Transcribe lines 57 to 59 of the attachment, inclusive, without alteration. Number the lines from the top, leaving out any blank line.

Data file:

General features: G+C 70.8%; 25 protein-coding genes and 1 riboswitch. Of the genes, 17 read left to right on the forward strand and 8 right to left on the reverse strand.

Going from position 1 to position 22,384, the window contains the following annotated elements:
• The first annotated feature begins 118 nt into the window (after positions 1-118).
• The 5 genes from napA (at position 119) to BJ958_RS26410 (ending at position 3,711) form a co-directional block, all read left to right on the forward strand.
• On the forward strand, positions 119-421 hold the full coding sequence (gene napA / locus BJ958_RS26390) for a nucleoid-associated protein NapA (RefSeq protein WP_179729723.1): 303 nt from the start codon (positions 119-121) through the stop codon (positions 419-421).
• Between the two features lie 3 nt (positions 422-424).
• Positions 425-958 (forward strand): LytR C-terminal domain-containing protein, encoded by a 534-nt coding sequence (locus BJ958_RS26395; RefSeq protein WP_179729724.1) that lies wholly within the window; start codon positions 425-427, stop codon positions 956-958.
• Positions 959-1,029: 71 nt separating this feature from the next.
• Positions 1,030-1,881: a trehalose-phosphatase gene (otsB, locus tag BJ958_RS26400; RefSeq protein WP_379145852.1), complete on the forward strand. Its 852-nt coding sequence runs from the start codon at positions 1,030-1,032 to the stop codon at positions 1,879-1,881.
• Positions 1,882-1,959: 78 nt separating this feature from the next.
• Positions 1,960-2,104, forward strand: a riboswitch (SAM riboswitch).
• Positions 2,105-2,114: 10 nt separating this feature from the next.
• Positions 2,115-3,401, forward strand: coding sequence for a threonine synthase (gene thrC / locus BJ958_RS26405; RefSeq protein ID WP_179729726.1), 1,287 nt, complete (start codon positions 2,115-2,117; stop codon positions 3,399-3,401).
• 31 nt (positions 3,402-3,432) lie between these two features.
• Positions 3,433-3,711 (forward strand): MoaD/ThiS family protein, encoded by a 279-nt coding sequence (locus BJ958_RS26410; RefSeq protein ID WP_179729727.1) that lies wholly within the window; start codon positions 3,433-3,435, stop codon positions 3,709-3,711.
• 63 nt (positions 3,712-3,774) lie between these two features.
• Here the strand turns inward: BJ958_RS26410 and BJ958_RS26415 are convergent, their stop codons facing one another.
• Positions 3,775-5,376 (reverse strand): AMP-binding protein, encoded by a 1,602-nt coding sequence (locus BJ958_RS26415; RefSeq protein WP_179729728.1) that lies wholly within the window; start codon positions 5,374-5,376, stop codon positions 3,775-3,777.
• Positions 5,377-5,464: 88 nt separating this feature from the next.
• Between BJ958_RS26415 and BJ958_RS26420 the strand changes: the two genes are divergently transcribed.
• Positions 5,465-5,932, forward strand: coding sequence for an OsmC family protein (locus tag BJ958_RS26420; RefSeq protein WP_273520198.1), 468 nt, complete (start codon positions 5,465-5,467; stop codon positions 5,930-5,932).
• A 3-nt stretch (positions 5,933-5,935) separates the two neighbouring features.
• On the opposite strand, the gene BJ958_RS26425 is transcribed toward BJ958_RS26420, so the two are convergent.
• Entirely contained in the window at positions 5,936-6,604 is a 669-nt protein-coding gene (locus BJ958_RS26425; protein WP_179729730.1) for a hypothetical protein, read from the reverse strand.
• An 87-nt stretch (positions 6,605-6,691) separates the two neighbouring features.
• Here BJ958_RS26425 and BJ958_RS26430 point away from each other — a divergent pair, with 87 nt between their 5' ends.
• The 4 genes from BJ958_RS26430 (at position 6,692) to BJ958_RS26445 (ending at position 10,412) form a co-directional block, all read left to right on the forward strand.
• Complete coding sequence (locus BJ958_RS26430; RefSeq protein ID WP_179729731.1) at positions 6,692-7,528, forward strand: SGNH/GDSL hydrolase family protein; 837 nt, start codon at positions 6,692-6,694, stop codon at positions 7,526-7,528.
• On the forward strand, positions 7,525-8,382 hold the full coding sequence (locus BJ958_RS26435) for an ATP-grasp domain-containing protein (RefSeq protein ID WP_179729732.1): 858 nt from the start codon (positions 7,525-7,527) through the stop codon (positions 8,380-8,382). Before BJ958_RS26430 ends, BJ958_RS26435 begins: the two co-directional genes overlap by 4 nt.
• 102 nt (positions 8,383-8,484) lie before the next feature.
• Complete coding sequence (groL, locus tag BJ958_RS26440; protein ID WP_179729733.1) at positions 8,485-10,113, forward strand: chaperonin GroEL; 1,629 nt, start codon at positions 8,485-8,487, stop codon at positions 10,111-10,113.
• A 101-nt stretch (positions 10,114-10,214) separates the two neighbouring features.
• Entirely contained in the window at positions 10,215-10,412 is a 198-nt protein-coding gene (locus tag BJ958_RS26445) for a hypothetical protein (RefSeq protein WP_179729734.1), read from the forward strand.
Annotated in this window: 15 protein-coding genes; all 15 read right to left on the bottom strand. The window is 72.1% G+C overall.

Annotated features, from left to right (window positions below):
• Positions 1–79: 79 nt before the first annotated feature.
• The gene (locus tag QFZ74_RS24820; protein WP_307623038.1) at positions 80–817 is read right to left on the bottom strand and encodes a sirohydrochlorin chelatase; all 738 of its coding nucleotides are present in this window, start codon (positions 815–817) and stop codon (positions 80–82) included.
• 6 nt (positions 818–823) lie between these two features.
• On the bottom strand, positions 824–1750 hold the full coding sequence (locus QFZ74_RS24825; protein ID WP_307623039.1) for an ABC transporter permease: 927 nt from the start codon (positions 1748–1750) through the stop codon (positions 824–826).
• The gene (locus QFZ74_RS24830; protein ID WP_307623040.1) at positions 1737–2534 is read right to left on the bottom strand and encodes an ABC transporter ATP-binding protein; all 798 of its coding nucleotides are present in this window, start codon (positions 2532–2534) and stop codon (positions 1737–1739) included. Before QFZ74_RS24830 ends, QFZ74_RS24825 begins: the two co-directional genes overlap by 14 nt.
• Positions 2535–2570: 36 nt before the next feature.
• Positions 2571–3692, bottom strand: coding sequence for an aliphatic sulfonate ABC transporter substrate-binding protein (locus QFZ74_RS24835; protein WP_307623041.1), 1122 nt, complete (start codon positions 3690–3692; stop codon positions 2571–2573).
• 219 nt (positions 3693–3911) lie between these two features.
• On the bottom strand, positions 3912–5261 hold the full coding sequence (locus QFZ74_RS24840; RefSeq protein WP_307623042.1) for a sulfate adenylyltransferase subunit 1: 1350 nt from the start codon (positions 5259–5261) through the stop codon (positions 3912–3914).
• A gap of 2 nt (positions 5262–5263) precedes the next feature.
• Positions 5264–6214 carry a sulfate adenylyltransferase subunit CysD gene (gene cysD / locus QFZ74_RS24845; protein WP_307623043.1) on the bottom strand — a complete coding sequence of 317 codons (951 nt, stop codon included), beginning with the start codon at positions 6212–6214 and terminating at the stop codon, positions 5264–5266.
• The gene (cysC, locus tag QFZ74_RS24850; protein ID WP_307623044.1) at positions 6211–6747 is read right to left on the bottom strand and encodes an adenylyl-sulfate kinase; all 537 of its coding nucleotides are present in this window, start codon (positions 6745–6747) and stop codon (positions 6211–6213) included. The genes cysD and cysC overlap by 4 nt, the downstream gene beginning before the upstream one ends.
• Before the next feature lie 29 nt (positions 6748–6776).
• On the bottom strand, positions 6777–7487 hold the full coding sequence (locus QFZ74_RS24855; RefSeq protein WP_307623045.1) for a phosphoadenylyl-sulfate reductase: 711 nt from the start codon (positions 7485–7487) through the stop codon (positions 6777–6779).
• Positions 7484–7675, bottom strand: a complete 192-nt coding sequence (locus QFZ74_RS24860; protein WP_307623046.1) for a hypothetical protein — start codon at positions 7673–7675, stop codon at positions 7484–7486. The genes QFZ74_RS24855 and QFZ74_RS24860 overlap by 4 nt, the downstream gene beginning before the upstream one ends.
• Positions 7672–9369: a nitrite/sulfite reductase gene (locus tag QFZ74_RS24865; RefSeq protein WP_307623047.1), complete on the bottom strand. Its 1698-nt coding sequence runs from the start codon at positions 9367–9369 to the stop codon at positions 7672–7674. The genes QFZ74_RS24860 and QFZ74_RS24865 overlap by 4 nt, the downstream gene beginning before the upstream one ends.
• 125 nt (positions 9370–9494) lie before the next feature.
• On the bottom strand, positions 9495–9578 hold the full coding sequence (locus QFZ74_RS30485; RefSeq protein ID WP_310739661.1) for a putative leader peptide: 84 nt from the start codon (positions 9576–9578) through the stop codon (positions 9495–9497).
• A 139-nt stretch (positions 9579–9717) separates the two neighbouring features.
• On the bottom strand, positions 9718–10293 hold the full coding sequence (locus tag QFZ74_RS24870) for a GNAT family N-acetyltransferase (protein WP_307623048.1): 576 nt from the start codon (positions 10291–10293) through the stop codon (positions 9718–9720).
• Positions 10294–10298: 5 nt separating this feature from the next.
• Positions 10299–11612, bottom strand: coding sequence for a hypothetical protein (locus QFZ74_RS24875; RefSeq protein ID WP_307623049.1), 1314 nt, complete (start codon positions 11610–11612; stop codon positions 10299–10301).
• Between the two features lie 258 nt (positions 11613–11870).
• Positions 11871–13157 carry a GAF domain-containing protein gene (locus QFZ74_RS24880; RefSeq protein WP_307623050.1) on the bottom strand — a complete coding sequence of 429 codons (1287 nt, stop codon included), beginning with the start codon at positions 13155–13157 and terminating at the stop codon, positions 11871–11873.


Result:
• Positions 10299–11612, bottom strand: coding sequence for a hypothetical protein (locus QFZ74_RS24875; RefSeq protein ID WP_307623049.1), 1314 nt, complete (start codon positions 11610–11612; stop codon positions 10299–10301).
• Between the two features lie 258 nt (positions 11613–11870).
• Positions 11871–13157 carry a GAF domain-containing protein gene (locus QFZ74_RS24880; RefSeq protein WP_307623050.1) on the bottom strand — a complete coding sequence of 429 codons (1287 nt, stop codon included), beginning with the start codon at positions 13155–13157 and terminating at the stop codon, positions 11871–11873.